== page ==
The Outstanding Master's Thesis Award in Humanities and Fine Arts recognizes a student's completed thesis project representing original work that makes an unusually significant contribution to the discipline. Turner's thesis explored the impact social capital and daily communication played in campus community resilience during the COVID-19 pandemic, finding that "microcommunities" — such as a university campus — can harness communications to build resilience.

Turner's research included focus groups conducted with students, faculty and staff in addition to one-on-one structured interviews with students, resulting in more than 500 pages of transcripts. The research builds on existing resiliency frameworks while providing opportunities for continued research on the definition of community and the expanded role of communication in community resiliency.

"The aim of Kaleb's project was to understand how a university community communicatively constructed resilience during a public health crisis that disrupted the traditional capacities individuals and communities rely on when faced with adversity," wrote Matthew Spialek, associate professor of communication who advised Turner on his thesis. "Using Dr. Patrice Buzzanell's communicative theorizing on resilience as a theoretical framework, Kaleb explored how individuals crafted a sense of normalcy, harnessed social support and developed positive-focused narratives over the span of the pandemic."

Turner's thesis has also earned the National Communication Association's Top Master's Thesis Award in the social sciences field.

"It is easy to understand why his project has been so positively reviewed," Spialek continued. "His work is heuristic and will lead researchers across disciplines to consider the challenges of constructing resilience narratives within campus communities. His theoretically-driven, methodologically sound design is currently serving as a model for future generations of applied communication researchers. Kaleb's thesis topic was community resilience, but his ability to conceptualize and complete this entire project remotely was an act of his own resilience."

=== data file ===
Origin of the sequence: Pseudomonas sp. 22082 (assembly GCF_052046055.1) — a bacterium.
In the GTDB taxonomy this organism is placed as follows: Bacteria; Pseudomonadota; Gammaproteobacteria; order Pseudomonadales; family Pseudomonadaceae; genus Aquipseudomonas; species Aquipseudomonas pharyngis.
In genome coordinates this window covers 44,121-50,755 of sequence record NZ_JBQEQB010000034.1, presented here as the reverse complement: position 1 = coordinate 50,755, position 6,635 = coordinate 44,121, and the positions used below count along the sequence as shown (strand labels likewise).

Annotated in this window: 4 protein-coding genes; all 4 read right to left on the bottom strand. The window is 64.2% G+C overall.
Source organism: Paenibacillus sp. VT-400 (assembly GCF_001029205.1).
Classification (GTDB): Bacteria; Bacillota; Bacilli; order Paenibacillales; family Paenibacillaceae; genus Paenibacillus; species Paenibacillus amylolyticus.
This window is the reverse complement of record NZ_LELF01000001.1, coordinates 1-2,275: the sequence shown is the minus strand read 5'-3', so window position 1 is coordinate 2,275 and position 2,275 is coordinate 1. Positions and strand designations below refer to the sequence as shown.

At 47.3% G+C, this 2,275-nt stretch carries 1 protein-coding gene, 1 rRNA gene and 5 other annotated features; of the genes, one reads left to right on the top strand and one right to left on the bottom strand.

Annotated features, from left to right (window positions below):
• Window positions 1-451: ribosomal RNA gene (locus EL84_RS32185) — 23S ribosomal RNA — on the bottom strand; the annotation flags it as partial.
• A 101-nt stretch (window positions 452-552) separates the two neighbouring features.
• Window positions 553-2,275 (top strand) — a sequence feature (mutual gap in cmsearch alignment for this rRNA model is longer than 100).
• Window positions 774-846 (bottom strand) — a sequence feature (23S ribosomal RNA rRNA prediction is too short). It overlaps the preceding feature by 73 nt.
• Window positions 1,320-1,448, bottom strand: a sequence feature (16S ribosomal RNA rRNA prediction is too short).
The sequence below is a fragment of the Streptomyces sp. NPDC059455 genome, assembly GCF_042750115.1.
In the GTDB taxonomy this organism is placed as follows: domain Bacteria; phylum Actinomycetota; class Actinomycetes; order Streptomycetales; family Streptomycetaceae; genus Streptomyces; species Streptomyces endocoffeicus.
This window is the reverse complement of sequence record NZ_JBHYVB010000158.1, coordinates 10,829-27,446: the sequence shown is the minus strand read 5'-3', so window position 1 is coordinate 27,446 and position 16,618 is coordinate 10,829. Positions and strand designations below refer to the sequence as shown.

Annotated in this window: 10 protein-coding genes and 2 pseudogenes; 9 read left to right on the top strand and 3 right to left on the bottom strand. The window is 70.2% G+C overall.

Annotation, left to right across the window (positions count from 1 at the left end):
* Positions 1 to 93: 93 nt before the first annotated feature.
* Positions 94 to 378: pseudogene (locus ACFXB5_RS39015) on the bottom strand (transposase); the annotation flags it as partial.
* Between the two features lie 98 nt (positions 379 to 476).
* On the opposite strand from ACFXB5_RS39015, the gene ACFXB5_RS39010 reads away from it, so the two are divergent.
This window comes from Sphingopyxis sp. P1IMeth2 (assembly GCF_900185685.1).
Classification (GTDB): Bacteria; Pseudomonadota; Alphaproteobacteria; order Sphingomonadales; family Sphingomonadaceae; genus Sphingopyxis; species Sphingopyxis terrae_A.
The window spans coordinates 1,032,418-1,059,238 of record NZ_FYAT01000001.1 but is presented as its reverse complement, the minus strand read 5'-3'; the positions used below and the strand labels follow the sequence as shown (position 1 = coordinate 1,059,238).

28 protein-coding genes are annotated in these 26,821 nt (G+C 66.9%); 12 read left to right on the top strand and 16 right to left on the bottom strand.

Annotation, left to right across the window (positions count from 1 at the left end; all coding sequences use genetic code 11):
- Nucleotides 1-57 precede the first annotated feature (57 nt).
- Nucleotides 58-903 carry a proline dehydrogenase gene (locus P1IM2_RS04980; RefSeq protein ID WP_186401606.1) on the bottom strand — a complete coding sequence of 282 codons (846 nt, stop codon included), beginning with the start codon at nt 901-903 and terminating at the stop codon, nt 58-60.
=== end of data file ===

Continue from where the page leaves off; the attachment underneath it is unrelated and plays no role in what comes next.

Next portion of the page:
Turner has served as the assistant director of communications in the Fulbright College of Arts and Sciences since Spring 2022, where he leads social media and various communication projects for the college. He currently teaches classes in the Department of Communication.

By winning the award, Turner's thesis is nominated to compete as the U of A's nominee for the Conference of Southern Graduate Schools Master's Thesis Awards.

 

Contacts

John Post, director of communications
Graduate School and International Education
479-575-4853, johnpost@uark.edu

Headlines

Rescheduled: Campus Community Invited to 75 Years of Progress: The Lasting Legacy of Silas Hunt

A talk featuring alumna Arkie Byrd, titled "75 Years of Progress: The Lasting Legacy of Silas Hunt," has been rescheduled for noon Friday, Feb. 10, in Giffels Auditorium.

School of Art Recognizes First Windgate Accelerator Grant Winners

Maryalice Carroll, Adam Fulwiler, Jonathan Green, Abigail Henthorne, Charles Krampah, Penelope Starr-O'Berski, Fabian Rodriguez, Meredith Tinkle and Juliette Walker received $10,000 awards.

Kegley Recipient of Animal Science Society Distinguished Service Award

Beth Kegley, a professor of animal science, has been named recipient of the 2023 Southern Section Animal Science Distinguished Service Award by the American Society of Animal Science.

Williams Tabbed SEC Freshman of the Week

After a stellar start to her rookie season and a record-breaking weekend, the Gymbacks' Lauren Williams has been named SEC Freshman of the Week.

Students Can Provide Feedback About U of A for 'Top Colleges' Survey

The Wall Street Journal/College Pulse rankings are aimed to provide guidance to prospective students looking to continue their education careers. 

News Daily